Visiting the websites of the Democratic National Committee and the Republican National Committee is an interesting study in party personality right now.

Go to, and the homepage is kind of frenetic, with a changing screen of anti-Obama messages and resources: Obama’s Economic Mixed Signals; Obama’s Iraq Guessing Game (the picture accompanying this item is one of Obama holding a card to his head a’la Carnak); Obama’s Glass Houses; [Obama’s] New Politics (this is over remarks made by General Wesley Clark about John McCain’s Navy flyer experience not preparing him to be commander-in-chief. In this flashing mélange is also a video about John McCain titled “Purpose.”

So, there are four anti-Obama videos, podcasts, and the like to one pro-McCain video on this, the most prime real estate on the homepage.

Over at, the prime real estate is dedicated to promoting Obama. There is a small button on the site taking visitors to the McCain Resource Center, where there is material going after the Arizona Senator on his positions and flip-flops. There is a button for “Meet John McCain.” And in the election updates section, there were three Obama updates, and one gotcha item aimed at McCain.

But the DNC site is clearly and overwhelmingly much more pro-Obama than it is anti McCain. But at RNC, the site is just as decidedly more anti-Obama than it is pro-McCain.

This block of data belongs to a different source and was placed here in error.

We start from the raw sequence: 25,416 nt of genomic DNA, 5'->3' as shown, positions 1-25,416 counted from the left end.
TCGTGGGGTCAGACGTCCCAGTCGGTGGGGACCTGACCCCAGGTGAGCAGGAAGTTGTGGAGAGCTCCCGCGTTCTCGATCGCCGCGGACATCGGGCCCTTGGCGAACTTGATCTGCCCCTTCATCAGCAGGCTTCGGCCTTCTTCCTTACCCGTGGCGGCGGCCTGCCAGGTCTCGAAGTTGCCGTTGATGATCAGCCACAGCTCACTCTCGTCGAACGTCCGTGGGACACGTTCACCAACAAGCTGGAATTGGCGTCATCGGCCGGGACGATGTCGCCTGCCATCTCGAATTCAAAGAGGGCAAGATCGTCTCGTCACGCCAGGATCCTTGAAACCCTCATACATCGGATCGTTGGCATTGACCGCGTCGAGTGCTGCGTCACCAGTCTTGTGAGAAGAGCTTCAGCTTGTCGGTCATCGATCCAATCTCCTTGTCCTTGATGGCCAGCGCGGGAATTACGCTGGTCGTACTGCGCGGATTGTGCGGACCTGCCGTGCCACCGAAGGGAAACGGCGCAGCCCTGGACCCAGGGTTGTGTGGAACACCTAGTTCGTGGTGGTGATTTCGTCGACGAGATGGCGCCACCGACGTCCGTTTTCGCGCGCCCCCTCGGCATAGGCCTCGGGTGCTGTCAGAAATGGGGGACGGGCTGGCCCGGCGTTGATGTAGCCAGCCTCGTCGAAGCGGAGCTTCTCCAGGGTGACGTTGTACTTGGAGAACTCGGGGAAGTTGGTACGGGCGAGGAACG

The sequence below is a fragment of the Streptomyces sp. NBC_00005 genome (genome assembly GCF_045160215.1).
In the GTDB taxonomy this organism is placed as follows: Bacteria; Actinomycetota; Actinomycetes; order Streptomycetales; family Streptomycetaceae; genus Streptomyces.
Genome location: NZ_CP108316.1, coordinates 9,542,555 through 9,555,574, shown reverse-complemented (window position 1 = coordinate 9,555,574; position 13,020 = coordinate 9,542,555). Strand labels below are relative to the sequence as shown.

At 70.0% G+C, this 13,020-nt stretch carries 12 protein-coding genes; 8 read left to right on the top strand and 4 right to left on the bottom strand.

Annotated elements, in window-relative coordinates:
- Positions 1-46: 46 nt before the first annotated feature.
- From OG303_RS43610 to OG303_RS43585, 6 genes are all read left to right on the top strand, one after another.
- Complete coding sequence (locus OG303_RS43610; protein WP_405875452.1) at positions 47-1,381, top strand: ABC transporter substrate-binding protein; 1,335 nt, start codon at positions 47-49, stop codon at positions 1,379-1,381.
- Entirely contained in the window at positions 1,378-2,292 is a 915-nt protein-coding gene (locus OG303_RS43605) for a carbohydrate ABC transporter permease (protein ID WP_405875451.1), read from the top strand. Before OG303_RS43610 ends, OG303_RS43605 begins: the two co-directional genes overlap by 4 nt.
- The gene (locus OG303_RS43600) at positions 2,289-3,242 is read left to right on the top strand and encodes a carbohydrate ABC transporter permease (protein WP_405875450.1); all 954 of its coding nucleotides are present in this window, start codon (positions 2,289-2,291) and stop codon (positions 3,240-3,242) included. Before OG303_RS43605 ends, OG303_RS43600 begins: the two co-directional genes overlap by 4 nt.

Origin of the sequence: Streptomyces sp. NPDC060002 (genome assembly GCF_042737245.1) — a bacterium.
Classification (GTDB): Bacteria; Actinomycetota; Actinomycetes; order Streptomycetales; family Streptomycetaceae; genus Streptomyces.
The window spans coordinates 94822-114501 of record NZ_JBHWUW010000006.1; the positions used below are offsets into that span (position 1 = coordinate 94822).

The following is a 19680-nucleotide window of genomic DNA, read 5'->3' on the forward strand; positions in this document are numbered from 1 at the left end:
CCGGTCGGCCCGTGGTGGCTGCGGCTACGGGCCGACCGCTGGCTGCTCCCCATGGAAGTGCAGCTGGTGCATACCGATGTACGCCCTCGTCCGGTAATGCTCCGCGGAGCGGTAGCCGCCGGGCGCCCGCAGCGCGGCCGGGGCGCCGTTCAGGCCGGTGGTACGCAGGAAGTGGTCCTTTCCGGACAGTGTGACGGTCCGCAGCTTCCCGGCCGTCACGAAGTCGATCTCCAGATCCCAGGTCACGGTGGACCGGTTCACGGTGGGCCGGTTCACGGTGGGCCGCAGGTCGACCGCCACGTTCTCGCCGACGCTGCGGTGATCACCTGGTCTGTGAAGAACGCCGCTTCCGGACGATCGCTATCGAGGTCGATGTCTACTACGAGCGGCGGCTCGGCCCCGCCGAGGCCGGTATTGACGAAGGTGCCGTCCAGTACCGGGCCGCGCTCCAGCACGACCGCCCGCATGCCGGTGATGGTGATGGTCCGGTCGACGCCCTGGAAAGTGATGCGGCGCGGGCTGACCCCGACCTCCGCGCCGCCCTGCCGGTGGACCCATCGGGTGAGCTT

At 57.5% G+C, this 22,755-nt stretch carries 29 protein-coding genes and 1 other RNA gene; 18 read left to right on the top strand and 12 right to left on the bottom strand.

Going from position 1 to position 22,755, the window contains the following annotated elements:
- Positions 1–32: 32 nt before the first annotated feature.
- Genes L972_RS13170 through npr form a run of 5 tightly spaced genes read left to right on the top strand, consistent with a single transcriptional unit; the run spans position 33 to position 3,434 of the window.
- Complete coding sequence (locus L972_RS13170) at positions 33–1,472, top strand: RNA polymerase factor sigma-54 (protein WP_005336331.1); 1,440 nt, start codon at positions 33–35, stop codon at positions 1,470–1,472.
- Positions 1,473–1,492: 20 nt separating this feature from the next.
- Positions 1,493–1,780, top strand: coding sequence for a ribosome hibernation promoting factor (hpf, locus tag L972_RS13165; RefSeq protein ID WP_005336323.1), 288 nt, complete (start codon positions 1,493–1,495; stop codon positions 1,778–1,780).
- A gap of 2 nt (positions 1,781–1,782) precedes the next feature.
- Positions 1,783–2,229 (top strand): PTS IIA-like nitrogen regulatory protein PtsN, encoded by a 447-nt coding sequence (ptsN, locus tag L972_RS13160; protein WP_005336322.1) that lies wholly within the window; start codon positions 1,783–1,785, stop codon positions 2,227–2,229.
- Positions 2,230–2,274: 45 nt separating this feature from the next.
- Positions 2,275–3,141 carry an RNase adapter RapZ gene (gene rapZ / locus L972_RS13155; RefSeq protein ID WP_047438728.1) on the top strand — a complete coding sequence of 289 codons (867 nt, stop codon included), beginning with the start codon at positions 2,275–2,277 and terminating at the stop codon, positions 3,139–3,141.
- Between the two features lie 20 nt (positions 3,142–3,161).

Here is the new McCain ad/video.

It seems to make sense. And it is consistent. A Republican strategist told me recently that the whole game, at least for right now, is to try and define Obama as John Kerry without the military experience: elitist, uses “summer” as a verb, a suspicious wife who is known for a temper (Michelle Obama is not); arugala eating, wine sipping, lawn bowling squash player.

The thinking over at RNC is that people already know McCain. They are going to try and help any GOP state party, 527 Group and the like define Obama as Kerry-Dukakis-Stevenson. And never mind trying to sell McCain.

There is an obnoxiousness about the RNC approach that seems geared to appeal to Sean Hannity listeners. The “Obama Resume” uses a photo effect that makes the graphic look more like an FBI file than a resume. He is described as a “street organizer,” not a “community organizer.” Why don’t they just say “street hustler.” He is called a “lecturer” and a “lawyer” under experience. In John McCain’s resume on the RNC, he is listed as a “cancer curer,” rather than a “cancer survivor.” Okay…I made that one up. But you get the point.

McCain ran as the front-runner for nearly four months, and had the polling to back it up. The RNC, though, seems intent on marketing against Obama as if he is the front-runner, and McCain as the righteous underdog. Sounds good. But the execution on the website looks designed to reel in more of Hannity’s America, who are otherwise inclined to stay home in November. It is all so cynical that one wonders if it will really play with indi voters. I doubt it.

On the RNC site, Obama is often seen in a picture where his face is obscured by shadows. Oddly, the lead photo on the DNC site also shows him in a shadow. Seems like a bad idea for the DNC given Obama’s unknown qualities with many independents and curious Republicans.

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